Adolf K.Y. Ng and Paul T.W. Lee
Deadline for Abstract Submission: 25 May 2016
Government plays hugely significant, and sometimes decisive, roles in the evolution and development of transport systems, and substantial research in transport and transport policies has supported this notion. For instance, in 2013, the Government of the People’s Republic of China (hereinafter called ‘China’) initiated the concept of the Silk Road Economic Belt and the 21st Century Maritime Silk Road in tandem with launching the Asian Infrastructure Investment Bank in 2015. However, even with massive realignments in construction and operations, the impacts of such initiatives, and the resulting spatial patterns of transport systems, are likely to be countered by certain inertia and forces. Even when transformation does happen, its location, extent, and scale (e.g., local, regional, or large-scale) would likely vary. Of course, there is also a question on whether existing transport system and infrastructures are ready for such a transformation and able to meaningful contribute to the initiative. This leads to an important query: to what extent, and under what circumstances, would new, major government initiatives lead to fundamental spatial transformation within the transport systems? If not causing such fundamental transformation, would such initiatives finally be ‘absorbed’ by the existing framework and remain stagnant? Also, to what extent, and in what ways, would such major initiatives impact on the institutional systems and planning process of transport systems? This query requires further research so as to get satisfactory answers. Understanding that new, major governmental initiatives involve inputs of substantial time, large-scale efforts, and capital-intensive investment on infrastructures and facilities, getting satisfactory answers would effectively help policymakers in identifying the right approach in transforming transport systems, enhancing their quality, thus improving international trade and the global economy as a whole. Getting the right approach also ensures that substantial time and resources will not be wasted throughout the implementation process.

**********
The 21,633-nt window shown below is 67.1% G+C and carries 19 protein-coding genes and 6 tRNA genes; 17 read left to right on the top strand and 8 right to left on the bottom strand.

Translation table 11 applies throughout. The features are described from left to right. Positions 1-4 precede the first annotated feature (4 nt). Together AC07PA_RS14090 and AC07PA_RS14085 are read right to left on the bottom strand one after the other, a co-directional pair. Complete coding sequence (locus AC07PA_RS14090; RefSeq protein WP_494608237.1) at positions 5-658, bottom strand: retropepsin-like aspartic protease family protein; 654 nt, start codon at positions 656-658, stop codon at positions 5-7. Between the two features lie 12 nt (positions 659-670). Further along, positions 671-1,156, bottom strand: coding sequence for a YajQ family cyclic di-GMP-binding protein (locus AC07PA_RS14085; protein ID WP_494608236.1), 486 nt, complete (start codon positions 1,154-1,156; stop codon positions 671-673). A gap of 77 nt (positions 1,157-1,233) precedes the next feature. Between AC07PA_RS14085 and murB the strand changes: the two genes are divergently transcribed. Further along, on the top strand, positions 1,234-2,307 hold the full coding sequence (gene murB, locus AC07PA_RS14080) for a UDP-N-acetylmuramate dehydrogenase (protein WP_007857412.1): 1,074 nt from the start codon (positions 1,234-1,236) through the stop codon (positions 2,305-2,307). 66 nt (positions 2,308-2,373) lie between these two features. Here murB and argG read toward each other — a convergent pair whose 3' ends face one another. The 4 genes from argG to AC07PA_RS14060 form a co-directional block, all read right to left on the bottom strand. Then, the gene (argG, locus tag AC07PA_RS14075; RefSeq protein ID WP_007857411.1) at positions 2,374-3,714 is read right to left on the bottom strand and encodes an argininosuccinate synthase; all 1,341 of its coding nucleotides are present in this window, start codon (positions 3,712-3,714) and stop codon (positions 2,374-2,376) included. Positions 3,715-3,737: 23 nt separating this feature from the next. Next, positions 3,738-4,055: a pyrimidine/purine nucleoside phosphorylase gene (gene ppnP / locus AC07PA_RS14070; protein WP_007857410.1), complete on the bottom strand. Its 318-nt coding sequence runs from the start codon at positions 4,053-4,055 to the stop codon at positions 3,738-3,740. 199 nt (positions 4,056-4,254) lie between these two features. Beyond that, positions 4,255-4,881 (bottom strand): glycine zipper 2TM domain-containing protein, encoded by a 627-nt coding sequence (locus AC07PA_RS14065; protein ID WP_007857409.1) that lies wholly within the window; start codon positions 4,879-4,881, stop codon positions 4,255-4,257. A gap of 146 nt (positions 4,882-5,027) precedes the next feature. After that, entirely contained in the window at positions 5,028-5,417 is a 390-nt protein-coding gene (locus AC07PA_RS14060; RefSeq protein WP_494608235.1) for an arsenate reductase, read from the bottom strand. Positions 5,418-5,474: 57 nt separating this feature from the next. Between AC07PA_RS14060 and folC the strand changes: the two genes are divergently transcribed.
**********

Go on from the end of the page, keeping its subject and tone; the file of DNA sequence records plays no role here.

Themes, Objectives, and Submission Process
- To answer the above queries, this JTRG special issue will focus on the impacts of new, major government initiatives on the spatial transformation of transport systems. Addressing spatial challenges related to transport would be especially desirable, for instance (but not limited to):
- The impacts of FDIs and trade drivers on the scale of links, networks, and reconfiguration along transport systems.
- The present capacity of transport systems and infrastructures, their performance, ‘readiness’ in adapting to new, major government initiatives, and the development/expansion required.
- The roles of institutions in shaping the process and spatial outcomes of transport systems and infrastructures under new, major government initiatives.
- The past and present competition and cooperation between transport modes as a guide to future.
- The resilience of present transport systems and transport infrastructures in the face of a new geographic focus.
Understanding the objectives of JTRG, all accepted papers must directly address a geographical/spatial issue linked to major government initiatives. Ideally, the papers should: (i) effectively apply geography/spatial theories in explaining and enhancing the development of major government initiatives and accompanied transport systems; and/or (ii) pose clear theoretical contributions to the current academic discussions on the mobility of people/goods. Papers based on both quantitative and/or qualitative methods are welcome, as long as they can fulfil the objectives of this special issue and JTRG. All the received papers will be subject to the full peer-review process and the guidelines for special issues as requested by JTRG. It is noted that the final publication of this special issue is subject to the approval of the Editors and Editorial Board of JTRG.
Timetable and Milestones (subject to changes)
25 May 2016: Deadline for abstract submission
31 May 2016: Notification of abstract acceptance
30 Sept 2016: Deadline of submitting draft manuscript for peer-review
Early Dec 2016; Return of review reports to authors for revisions
Early Jan 2017: Submission of revised manuscript
Early Feb 2017: Deadline of submitting final manuscript
Jun-Sep 2017: Final publication
Submission and Enquiries
All abstract submissions, and any further enquiries, should be directed (by e-mail) to:
Prof. Adolf K.Y. Ng
Asper School of Business
University of Manitoba
Drake Centre, 181 Freedman Crescent
Winnipeg, MB, R3T 5V4, Canada
Prof. Paul T.W. Lee
School of Business IT and Logistics
Building 80, Level 8
445 Swanston Street
Melbourne, Vic 3000, Australia